Grandparent Rights

As you already know, the relationship between a grandparent and grandchild is genuinely special. Those grandparents who establish a bond with their grandchildren find that the relationship is unlike any other. 

As a result of divorce becoming commonplace, many grandparents have found that their relationships with grandchildren are affected.  This often occurs when a parent has sole custody of a child resulting in the non-custodial grandparents having significantly reduced time with their grandchildren. 

I recognize how important your grandchildren are to you and will work hard to help you establish and maintain your visitation rights.

Circumstances Under Which Grandparenting Time May be Sought

A grandparent may seek an order from the court permitting visitation and grandparenting- time under certain circumstances. 

  • An action for divorce, separate maintenance, or annulment involving the child's parents is pending before the court
  • The child's parents are divorced, separated under a judgment of separate maintenance, or have had their marriage annulled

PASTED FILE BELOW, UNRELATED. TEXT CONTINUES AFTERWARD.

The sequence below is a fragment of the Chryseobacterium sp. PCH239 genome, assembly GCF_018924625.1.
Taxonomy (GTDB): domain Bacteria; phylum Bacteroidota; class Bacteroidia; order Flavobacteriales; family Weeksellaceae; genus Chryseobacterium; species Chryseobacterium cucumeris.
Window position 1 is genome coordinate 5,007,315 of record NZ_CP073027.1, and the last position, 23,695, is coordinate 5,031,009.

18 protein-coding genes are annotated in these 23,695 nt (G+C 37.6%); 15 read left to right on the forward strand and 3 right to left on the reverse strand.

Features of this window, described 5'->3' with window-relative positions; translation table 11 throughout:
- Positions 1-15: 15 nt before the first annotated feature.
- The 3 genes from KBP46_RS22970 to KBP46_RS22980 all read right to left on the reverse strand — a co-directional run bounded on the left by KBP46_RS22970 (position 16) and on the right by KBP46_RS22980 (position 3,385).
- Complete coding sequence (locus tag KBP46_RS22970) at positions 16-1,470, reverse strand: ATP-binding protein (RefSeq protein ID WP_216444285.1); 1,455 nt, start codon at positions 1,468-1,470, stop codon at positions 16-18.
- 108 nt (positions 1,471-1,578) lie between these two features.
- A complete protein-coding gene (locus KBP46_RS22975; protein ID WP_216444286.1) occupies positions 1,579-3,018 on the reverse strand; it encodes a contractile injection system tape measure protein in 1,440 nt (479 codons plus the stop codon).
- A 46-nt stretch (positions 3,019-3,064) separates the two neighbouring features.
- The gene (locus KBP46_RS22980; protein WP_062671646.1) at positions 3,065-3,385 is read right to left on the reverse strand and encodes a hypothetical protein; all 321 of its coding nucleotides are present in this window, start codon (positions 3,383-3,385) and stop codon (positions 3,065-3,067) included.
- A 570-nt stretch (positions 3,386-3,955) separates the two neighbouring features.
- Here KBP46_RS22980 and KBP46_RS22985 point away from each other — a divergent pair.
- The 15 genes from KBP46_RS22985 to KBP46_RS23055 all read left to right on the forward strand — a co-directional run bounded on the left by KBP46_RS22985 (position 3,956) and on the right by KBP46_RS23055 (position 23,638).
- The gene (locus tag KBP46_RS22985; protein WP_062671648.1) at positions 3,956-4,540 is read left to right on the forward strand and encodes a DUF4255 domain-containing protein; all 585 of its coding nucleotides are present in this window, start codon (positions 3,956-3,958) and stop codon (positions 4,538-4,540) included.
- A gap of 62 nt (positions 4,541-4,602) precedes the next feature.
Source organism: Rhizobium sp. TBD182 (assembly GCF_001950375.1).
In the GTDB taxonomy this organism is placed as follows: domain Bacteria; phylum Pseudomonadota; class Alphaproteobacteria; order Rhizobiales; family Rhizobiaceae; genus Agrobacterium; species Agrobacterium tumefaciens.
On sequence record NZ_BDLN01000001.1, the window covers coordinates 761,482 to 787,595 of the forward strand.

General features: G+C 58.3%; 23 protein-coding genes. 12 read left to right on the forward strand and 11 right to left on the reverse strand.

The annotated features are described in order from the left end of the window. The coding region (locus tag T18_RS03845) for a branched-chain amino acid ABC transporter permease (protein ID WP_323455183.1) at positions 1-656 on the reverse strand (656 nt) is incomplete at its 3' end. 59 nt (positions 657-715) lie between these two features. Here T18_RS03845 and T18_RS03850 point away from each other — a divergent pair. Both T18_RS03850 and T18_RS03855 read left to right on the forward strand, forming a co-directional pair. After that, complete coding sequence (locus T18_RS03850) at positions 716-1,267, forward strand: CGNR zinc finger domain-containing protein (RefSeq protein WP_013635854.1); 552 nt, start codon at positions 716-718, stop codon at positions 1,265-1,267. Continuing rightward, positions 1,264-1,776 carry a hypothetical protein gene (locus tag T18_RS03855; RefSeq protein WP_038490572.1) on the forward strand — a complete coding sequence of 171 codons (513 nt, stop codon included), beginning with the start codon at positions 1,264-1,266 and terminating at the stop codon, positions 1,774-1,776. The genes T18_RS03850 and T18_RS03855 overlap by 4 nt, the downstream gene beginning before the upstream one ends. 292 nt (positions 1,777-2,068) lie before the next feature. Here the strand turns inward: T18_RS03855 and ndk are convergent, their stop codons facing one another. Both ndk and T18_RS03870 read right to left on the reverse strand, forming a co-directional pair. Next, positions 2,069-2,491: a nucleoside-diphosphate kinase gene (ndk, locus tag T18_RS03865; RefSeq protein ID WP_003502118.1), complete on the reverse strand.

• The child's parent who is a child of the grandparents is deceased
  • The child's parents have never been married, they are not residing in the same household, and paternity has been established
  • Legal custody of the child has been given to a person other than the child's parent, or the child is placed outside of and does not reside in the home of a parent
  • In the year preceding the commencement of an action for grandparenting time, the grandparent provided an established custodial environment for the child, whether or not the grandparent had custody under a court order.

When Parents Oppose Grandparenting Time

According to the United States Supreme Court, whether it will be beneficial to a child to have a relationship with a grandparent is, in any specific case, a decision for the parent to make initially.  If the courts are involved, it will give some special weight to the parent's own determination. 

A court will presume that a fit parent's decision to deny grandparenting time does not create a substantial risk to the child.  A grandparent may challenge this by establishing that the parent's decision to deny grandparenting time creates a substantial risk of harm to the child's mental, physical, or emotional health.  

© Law Offices of Daniel D. McLean, PLC 2011